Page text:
The Old Testament is incomplete. It is true, it is of God, and it was a necessary part of His revelation and His plan of salvation, but it is partial revelation only and is not sufficient. Judaism is no longer a valid expression of worship or of obedience to God. It must be abandoned.
3. The need for power (v. 3)
“This will we do, if God permit.”
Interpreting this verse is difficult, despite its brevity. It can be seen from two different angles.
a) The writer’s perspective
Some interpreters believe the word “we” refers to the writer of Hebrews himself as if he were saying, “I will go on and teach you what you need to know if God permits me.”
b) The Lord’s perspective
Other interpreters believe the writer is simply identify himself with those to whom he writes, as if to say, “You will go on to maturity if God permits.”
I believe both interpretations could be correct. They are not mutually exclusive and are consistent with the rest of Hebrews. Both service (the writer going on to teach) and salvation (the readers going on to maturity in Christ) must be energized by the Holy Spirit if they are to be effective and fruitful. The need for divine enablement is the point of verse 3.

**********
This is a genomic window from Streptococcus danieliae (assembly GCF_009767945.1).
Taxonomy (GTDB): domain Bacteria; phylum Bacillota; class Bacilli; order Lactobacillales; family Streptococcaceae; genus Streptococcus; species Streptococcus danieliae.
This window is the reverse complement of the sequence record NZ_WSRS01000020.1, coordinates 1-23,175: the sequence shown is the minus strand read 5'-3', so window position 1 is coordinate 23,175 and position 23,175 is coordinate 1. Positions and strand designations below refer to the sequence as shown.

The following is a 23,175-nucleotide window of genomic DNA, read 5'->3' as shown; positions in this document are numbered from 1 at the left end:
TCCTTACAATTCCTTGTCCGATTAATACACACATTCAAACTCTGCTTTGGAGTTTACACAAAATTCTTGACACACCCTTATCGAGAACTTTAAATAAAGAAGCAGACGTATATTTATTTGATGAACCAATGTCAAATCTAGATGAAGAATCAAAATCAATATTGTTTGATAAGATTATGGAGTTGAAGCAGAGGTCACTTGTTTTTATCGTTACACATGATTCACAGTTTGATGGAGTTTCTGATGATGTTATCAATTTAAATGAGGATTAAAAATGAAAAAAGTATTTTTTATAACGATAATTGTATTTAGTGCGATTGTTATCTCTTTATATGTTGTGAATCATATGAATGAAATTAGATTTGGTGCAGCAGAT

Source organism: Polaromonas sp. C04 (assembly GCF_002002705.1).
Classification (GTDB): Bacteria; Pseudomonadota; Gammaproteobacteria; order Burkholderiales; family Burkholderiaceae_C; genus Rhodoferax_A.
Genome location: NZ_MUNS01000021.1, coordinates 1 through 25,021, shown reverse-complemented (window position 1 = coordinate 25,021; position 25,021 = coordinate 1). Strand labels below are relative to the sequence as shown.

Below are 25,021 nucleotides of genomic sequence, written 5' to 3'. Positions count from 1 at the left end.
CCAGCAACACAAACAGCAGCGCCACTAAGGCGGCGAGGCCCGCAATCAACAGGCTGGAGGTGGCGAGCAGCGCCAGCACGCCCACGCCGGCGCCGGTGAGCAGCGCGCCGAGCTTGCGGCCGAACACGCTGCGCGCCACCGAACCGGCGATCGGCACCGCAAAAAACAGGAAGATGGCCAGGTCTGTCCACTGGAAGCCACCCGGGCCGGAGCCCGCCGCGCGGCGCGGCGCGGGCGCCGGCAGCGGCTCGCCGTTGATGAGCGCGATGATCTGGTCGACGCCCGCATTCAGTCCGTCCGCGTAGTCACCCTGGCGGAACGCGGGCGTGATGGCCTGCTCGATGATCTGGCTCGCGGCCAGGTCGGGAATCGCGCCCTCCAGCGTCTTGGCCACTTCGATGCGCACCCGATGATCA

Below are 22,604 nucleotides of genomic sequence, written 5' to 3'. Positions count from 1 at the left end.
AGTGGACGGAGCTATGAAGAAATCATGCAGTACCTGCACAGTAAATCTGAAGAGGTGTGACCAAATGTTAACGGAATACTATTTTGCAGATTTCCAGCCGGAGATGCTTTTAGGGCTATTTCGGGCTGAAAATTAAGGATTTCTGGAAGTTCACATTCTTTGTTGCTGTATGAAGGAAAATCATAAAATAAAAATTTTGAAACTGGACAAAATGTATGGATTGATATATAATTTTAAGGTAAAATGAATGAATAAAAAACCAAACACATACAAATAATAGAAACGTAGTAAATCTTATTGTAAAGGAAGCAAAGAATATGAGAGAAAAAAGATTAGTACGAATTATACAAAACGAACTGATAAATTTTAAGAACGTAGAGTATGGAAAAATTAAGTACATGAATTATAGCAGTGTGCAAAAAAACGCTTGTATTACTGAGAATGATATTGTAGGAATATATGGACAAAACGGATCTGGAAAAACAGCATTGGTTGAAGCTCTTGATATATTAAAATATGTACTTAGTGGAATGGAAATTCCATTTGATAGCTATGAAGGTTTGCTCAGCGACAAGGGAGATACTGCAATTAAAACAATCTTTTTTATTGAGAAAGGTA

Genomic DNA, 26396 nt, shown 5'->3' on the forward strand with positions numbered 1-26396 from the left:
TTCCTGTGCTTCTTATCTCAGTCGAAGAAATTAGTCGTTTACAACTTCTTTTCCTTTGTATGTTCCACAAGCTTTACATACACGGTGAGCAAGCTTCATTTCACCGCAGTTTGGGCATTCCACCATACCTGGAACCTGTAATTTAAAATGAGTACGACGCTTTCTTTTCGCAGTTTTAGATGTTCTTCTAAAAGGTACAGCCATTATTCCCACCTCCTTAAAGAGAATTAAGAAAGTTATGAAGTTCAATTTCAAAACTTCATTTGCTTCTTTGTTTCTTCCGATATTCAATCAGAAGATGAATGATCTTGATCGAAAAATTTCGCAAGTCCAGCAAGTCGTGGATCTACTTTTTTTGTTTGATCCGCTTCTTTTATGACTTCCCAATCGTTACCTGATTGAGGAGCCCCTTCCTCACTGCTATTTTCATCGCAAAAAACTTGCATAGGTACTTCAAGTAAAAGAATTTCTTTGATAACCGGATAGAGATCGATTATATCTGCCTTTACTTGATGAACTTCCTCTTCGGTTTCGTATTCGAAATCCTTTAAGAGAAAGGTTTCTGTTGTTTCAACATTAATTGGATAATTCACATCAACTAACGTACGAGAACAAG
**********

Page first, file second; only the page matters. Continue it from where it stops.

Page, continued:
Paul said in 2 Corinthians 3:5, “Not that we are sufficient of ourselves to think anything as of ourselves, but our sufficiency is of God.” Perhaps in a similar vein of humility the writer of Hebrews was acknowledging that he really had no right to teach spiritual maturity to the Hebrews unless God directed him to. James said, “Come now, ye that say, Today or tomorrow we will go into such a city, and continue there a year, and buy and sell, and get gain; whereas ye know not what shall be on the next day. For what is your life? It is even a vapor that appeareth for a little time, and then vanisheth away. For ye ought to say, if the Lord will, we shall live, and do this, or that” (James 4:13-15). Applying this perhaps to the unbeliever, James was saying that whatever you do is subject to the sovereignty of God. By teacher and seeker alike, God’s sovereignty should be recognized (John 6:44).